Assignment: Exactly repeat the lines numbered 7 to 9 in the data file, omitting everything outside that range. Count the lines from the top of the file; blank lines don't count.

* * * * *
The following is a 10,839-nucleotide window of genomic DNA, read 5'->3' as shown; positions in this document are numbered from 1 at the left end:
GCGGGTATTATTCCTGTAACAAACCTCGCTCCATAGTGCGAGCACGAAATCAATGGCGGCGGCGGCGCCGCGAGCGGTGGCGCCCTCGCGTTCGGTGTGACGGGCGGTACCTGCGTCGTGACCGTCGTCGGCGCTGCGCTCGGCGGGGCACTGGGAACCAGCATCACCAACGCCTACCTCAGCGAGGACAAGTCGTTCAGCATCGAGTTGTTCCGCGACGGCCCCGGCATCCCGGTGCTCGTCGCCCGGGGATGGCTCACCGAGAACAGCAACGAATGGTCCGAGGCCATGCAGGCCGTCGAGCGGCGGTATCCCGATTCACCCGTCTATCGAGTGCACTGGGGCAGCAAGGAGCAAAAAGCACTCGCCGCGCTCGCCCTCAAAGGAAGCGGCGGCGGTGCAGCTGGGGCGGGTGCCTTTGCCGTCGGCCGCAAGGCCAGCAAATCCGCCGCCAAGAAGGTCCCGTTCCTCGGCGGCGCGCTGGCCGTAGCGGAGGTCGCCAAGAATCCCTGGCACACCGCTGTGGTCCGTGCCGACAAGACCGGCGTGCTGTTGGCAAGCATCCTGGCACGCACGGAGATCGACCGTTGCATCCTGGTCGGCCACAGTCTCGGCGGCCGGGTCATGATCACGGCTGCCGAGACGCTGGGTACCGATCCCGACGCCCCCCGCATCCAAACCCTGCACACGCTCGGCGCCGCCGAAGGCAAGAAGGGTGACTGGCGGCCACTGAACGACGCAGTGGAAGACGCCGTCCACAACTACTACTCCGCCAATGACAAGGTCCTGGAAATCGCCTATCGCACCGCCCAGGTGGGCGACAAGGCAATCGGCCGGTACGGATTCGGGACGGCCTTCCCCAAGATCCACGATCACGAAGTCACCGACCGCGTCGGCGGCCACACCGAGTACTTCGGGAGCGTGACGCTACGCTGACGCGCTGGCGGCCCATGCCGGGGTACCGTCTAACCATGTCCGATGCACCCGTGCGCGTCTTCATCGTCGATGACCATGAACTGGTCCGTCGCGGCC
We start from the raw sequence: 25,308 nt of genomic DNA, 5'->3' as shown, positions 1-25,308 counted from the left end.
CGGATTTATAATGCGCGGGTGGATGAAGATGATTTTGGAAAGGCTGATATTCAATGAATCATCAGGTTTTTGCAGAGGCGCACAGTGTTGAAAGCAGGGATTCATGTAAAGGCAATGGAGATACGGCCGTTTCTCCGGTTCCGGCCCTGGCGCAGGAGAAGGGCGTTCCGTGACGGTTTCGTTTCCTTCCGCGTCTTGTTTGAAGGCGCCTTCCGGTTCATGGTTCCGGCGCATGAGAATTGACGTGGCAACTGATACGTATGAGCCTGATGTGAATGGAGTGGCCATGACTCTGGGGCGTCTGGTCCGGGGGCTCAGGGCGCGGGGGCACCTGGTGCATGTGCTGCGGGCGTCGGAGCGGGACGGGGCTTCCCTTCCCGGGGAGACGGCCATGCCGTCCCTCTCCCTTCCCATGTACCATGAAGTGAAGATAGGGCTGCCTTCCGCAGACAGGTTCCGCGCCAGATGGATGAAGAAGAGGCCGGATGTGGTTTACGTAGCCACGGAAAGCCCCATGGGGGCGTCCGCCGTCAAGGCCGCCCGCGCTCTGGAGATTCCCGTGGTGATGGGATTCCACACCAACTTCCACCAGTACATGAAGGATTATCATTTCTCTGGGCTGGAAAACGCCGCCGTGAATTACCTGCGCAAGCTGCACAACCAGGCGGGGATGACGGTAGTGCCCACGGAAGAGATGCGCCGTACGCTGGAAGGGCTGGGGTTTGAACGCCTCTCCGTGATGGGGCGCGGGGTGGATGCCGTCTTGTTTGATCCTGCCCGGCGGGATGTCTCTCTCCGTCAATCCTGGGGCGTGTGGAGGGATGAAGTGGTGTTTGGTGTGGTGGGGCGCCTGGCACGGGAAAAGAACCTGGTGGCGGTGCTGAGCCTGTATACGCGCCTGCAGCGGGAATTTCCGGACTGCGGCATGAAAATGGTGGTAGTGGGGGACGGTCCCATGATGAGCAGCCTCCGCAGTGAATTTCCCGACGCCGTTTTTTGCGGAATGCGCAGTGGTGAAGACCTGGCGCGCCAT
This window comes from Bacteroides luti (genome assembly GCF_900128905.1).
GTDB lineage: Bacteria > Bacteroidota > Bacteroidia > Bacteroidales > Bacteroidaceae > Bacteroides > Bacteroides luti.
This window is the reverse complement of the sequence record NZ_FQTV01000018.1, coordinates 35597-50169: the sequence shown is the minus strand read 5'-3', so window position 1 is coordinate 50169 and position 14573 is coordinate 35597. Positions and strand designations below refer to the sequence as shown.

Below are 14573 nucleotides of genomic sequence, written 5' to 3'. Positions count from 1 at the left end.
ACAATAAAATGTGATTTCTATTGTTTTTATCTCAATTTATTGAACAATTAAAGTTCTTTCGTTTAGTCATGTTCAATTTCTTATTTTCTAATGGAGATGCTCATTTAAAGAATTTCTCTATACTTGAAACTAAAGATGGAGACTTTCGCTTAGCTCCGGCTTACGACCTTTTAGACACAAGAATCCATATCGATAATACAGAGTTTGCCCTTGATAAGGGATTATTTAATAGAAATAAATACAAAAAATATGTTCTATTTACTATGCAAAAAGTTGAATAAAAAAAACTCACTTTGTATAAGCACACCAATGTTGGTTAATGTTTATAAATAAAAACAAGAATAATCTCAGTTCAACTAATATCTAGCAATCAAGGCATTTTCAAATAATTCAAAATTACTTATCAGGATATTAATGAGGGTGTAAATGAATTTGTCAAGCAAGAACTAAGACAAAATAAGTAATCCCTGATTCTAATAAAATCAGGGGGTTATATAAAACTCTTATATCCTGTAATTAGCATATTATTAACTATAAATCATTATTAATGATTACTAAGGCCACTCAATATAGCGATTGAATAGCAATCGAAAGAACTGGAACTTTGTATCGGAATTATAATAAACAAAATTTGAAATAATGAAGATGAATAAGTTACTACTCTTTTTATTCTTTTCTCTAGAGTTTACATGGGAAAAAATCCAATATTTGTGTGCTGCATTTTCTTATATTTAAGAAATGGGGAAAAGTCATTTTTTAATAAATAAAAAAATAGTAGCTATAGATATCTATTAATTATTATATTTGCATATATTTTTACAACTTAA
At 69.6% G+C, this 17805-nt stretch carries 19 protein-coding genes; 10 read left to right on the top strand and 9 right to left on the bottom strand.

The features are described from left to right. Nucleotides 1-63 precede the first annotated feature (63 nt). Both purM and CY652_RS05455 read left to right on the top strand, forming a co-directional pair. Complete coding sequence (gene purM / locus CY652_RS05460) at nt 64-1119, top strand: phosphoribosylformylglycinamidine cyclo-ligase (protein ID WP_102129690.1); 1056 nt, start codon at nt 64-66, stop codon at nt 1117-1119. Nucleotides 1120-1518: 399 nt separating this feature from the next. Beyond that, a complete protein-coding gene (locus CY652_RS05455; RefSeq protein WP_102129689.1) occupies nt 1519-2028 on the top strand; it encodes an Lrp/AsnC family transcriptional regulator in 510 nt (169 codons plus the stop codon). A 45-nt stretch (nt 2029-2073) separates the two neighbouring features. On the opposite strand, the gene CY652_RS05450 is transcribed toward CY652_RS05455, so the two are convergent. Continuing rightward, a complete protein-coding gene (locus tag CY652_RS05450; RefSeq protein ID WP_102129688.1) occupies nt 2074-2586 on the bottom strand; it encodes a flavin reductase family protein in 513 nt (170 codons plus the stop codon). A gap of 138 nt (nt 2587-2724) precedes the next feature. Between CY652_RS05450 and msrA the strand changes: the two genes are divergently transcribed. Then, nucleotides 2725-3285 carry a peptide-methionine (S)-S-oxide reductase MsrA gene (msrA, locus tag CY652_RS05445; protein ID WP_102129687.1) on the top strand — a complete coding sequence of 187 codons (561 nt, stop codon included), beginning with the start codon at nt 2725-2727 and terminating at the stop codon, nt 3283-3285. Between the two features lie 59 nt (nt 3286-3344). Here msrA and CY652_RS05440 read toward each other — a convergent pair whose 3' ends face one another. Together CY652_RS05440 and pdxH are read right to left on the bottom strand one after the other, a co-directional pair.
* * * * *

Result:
This window is the reverse complement of the sequence record NZ_FQTV01000018.1, coordinates 35597-50169: the sequence shown is the minus strand read 5'-3', so window position 1 is coordinate 50169 and position 14573 is coordinate 35597. Positions and strand designations below refer to the sequence as shown.

Below are 14573 nucleotides of genomic sequence, written 5' to 3'. Positions count from 1 at the left end.
ACAATAAAATGTGATTTCTATTGTTTTTATCTCAATTTATTGAACAATTAAAGTTCTTTCGTTTAGTCATGTTCAATTTCTTATTTTCTAATGGAGATGCTCATTTAAAGAATTTCTCTATACTTGAAACTAAAGATGGAGACTTTCGCTTAGCTCCGGCTTACGACCTTTTAGACACAAGAATCCATATCGATAATACAGAGTTTGCCCTTGATAAGGGATTATTTAATAGAAATAAATACAAAAAATATGTTCTATTTACTATGCAAAAAGTTGAATAAAAAAAACTCACTTTGTATAAGCACACCAATGTTGGTTAATGTTTATAAATAAAAACAAGAATAATCTCAGTTCAACTAATATCTAGCAATCAAGGCATTTTCAAATAATTCAAAATTACTTATCAGGATATTAATGAGGGTGTAAATGAATTTGTCAAGCAAGAACTAAGACAAAATAAGTAATCCCTGATTCTAATAAAATCAGGGGGTTATATAAAACTCTTATATCCTGTAATTAGCATATTATTAACTATAAATCATTATTAATGATTACTAAGGCCACTCAATATAGCGATTGAATAGCAATCGAAAGAACTGGAACTTTGTATCGGAATTATAATAAACAAAATTTGAAATAATGAAGATGAATAAGTTACTACTCTTTTTATTCTTTTCTCTAGAGTTTACATGGGAAAAAATCCAATATTTGTGTGCTGCATTTTCTTATATTTAAGAAATGGGGAAAAGTCATTTTTTAATAAATAAAAAAATAGTAGCTATAGATATCTATTAATTATTATATTTGCATATATTTTTACAACTTAA